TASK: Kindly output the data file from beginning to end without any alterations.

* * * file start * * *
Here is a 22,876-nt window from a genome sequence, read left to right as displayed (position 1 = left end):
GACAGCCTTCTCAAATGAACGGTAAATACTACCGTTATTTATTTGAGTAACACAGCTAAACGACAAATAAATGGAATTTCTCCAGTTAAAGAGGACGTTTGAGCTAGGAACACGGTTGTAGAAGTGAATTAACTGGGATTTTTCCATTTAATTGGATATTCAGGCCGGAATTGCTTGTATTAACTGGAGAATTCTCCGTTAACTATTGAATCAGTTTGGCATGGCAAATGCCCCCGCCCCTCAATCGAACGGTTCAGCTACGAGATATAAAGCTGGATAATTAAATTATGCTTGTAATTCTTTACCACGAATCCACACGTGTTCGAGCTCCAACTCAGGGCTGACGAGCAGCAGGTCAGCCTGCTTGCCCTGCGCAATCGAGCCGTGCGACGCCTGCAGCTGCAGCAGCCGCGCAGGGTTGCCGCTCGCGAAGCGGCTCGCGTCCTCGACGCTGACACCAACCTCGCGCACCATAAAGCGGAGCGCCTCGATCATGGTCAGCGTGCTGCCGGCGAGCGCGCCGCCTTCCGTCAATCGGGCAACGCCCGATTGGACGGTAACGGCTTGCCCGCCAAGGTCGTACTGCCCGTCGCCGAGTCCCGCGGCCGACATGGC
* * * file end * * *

Here is a 22,876-nt window from a genome sequence, read left to right as displayed (position 1 = left end):
GACAGCCTTCTCAAATGAACGGTAAATACTACCGTTATTTATTTGAGTAACACAGCTAAACGACAAATAAATGGAATTTCTCCAGTTAAAGAGGACGTTTGAGCTAGGAACACGGTTGTAGAAGTGAATTAACTGGGATTTTTCCATTTAATTGGATATTCAGGCCGGAATTGCTTGTATTAACTGGAGAATTCTCCGTTAACTATTGAATCAGTTTGGCATGGCAAATGCCCCCGCCCCTCAATCGAACGGTTCAGCTACGAGATATAAAGCTGGATAATTAAATTATGCTTGTAATTCTTTACCACGAATCCACACGTGTTCGAGCTCCAACTCAGGGCTGACGAGCAGCAGGTCAGCCTGCTTGCCCTGCGCAATCGAGCCGTGCGACGCCTGCAGCTGCAGCAGCCGCGCAGGGTTGCCGCTCGCGAAGCGGCTCGCGTCCTCGACGCTGACACCAACCTCGCGCACCATAAAGCGGAGCGCCTCGATCATGGTCAGCGTGCTGCCGGCGAGCGCGCCGCCTTCCGTCAATCGGGCAACGCCCGATTGGACGGTAACGGCTTGCCCGCCAAGGTCGTACTGCCCGTCGCCGAGTCCCGCGGCCGACATGGC